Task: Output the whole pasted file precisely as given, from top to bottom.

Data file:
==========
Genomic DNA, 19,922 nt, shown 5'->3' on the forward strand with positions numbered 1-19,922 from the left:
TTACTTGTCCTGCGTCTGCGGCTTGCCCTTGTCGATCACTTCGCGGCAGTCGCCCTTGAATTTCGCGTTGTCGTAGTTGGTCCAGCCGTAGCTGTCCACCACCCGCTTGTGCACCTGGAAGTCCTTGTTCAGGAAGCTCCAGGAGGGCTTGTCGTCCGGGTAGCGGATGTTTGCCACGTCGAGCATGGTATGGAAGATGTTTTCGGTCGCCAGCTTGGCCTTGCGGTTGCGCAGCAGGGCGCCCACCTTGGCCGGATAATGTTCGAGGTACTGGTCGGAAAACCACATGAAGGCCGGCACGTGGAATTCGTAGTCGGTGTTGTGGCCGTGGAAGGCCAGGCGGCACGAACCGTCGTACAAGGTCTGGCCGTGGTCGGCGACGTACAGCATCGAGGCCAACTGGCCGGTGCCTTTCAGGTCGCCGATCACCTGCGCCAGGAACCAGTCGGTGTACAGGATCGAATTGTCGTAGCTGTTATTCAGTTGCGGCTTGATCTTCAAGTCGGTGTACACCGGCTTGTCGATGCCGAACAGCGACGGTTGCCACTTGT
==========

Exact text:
Genomic DNA, 19,922 nt, shown 5'->3' on the forward strand with positions numbered 1-19,922 from the left:
TTACTTGTCCTGCGTCTGCGGCTTGCCCTTGTCGATCACTTCGCGGCAGTCGCCCTTGAATTTCGCGTTGTCGTAGTTGGTCCAGCCGTAGCTGTCCACCACCCGCTTGTGCACCTGGAAGTCCTTGTTCAGGAAGCTCCAGGAGGGCTTGTCGTCCGGGTAGCGGATGTTTGCCACGTCGAGCATGGTATGGAAGATGTTTTCGGTCGCCAGCTTGGCCTTGCGGTTGCGCAGCAGGGCGCCCACCTTGGCCGGATAATGTTCGAGGTACTGGTCGGAAAACCACATGAAGGCCGGCACGTGGAATTCGTAGTCGGTGTTGTGGCCGTGGAAGGCCAGGCGGCACGAACCGTCGTACAAGGTCTGGCCGTGGTCGGCGACGTACAGCATCGAGGCCAACTGGCCGGTGCCTTTCAGGTCGCCGATCACCTGCGCCAGGAACCAGTCGGTGTACAGGATCGAATTGTCGTAGCTGTTATTCAGTTGCGGCTTGATCTTCAAGTCGGTGTACACCGGCTTGTCGATGCCGAACAGCGACGGTTGCCACTTGT